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Baton Rouge police officer Craig Russell makes a point during the class for local and area patrol officers. The Attorney General’s Office sponsored two half-day workshops on Feb. 3 on how police officers should handle initial contact with victims of domestic abuse, sexual assault and human trafficking. {Photo by Raymond L. Daye}

La. Attorney General's Office trains police in handling sexual assault, domestic violence victims

Police academies do a good job of training law enforcement officers in how to treat suspects of a crime. Unfortunately, there is less attention paid in how a police officer should handle the victim of a crime.

That is particularly true in offenses such as domestic abuse and sexual assault, an Attorney General’s Office representative said.

The AG’s Office conducted two half-day workshops for local and area law enforcement agencies on Feb. 3 at the Avoyelles Sheriff’s Office training room in Marksville.

“We obtained a grant to provide training to patrol officers on how to deal with domestic violence, sexual assault and human trafficking victims,” Monica Taylor, one of the workshop presenters, noted.

“The patrol officer is often the first one on the scene of one of these crimes, and it is important that they have all the tools they need to handle the situation appropriately,” she added.

Taylor said it is important that the first law enforcement officer the victim sees is able to develop a good interaction before the investigating detectives arrive.

“Detectives receive additional, in-depth and intense training,” Taylor said. She said the detectives will be able to handle the situation, but what happens between the initial contact and the start of the detective’s investigation phase is critical.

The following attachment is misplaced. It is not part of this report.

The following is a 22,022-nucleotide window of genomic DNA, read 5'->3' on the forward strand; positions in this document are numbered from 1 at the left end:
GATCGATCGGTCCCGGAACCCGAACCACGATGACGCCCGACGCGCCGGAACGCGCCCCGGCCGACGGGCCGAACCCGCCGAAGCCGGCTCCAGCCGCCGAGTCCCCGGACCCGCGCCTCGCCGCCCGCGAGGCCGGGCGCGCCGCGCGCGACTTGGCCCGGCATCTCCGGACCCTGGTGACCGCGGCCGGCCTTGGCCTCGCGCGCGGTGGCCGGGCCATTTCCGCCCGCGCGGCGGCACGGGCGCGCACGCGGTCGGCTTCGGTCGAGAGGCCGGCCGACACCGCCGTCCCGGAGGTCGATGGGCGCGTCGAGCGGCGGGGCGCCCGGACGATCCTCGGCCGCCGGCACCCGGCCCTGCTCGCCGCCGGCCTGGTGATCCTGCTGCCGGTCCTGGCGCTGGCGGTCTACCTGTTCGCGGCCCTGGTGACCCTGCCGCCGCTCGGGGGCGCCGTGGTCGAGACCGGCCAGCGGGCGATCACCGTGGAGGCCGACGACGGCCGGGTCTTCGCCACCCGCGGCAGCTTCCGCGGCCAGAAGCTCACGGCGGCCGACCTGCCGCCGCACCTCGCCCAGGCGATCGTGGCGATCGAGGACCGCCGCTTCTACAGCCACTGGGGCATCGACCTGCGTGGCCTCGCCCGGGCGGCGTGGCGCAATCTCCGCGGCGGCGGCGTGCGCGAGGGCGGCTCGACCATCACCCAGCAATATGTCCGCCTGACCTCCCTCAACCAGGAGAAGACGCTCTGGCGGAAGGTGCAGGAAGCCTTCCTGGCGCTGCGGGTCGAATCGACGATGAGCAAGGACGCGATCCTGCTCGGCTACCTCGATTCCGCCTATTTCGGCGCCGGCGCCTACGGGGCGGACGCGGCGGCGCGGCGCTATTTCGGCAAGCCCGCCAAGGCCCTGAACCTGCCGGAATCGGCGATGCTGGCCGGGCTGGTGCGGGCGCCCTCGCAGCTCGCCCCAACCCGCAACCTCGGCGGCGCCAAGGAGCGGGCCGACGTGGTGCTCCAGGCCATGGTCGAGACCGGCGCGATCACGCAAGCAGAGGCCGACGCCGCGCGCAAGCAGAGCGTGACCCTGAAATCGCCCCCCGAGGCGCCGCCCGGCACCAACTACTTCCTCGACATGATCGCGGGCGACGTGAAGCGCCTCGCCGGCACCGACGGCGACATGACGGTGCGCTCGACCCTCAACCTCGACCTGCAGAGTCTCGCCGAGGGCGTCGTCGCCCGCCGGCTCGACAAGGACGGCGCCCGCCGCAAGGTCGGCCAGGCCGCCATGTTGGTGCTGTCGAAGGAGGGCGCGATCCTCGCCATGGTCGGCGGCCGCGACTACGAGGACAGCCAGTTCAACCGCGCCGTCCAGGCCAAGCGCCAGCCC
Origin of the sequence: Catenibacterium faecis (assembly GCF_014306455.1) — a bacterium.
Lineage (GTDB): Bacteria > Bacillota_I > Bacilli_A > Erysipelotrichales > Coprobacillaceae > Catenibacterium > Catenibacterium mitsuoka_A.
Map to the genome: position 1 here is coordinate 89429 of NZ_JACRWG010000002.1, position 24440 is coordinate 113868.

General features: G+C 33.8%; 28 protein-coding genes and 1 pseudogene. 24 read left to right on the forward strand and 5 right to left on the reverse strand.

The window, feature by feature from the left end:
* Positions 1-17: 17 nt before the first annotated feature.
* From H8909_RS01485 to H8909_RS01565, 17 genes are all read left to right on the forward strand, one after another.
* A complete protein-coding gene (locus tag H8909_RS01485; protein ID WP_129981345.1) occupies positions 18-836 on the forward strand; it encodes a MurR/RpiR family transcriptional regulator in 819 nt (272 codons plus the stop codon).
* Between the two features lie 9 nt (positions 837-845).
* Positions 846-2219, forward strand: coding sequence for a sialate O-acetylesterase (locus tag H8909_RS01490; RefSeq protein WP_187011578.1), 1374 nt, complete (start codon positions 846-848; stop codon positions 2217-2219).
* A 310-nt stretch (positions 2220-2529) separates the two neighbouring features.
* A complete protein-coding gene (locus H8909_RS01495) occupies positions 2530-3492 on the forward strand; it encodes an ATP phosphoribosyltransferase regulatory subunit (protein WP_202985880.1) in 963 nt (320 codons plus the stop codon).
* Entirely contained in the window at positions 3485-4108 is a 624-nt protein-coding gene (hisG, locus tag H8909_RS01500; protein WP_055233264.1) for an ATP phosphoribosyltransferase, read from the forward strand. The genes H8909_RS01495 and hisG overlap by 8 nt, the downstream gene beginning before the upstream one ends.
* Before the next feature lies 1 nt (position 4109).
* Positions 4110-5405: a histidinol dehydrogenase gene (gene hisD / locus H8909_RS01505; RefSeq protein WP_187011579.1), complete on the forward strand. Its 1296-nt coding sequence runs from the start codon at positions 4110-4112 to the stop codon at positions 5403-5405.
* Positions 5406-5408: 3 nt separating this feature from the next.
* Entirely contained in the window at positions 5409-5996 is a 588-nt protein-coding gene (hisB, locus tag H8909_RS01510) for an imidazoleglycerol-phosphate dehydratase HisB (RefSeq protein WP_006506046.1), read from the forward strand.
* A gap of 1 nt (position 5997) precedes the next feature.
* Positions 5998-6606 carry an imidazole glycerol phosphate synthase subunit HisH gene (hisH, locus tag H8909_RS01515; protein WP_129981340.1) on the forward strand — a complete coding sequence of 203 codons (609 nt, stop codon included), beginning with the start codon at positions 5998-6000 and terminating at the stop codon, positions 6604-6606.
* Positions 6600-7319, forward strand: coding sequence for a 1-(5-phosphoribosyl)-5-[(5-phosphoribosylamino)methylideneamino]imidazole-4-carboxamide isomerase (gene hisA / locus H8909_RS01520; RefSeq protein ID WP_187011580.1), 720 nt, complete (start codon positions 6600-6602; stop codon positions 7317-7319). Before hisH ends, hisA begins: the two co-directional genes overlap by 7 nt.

DEALING WITH VICTIMS

“In the academy they were taught to deal with suspects,” she said. “We teach them how to deal with victims.”

Taylor said the “Protect Louisiana’s Families” training program is funded by a federal Violence Against Women Act (VAWA) grant through the Louisiana Commission on Law Enforcement.

“We receive a grant every year,” she said.

The Attorney General’s Office will apply for the VAWA grant again next year, possibly focusing more on training specifically for sexual assault cases.

“We try to keep the training fresh and new,” Taylor said, noting that nobody wants to sit through the same exact class they’ve already had.

“We also try to keep up with national trends and incorporate that in the local classes,” she said. “Small police departments can’t afford to send their officers to national training courses.”

The two Marksville work shops were part of a 12-site, 24-session series of training classes. About 10 agencies, five in each session, took advantage of the free training at APSO.

“We are going to the smaller locations rather than to the larger municipalities,” Taylor said. “In the past, the smaller departments would have to travel to somewhere like Alexandria for training.

“It is important that we meet law enforcement officers where they are -- both physically by their location, but also in their level of knowledge.”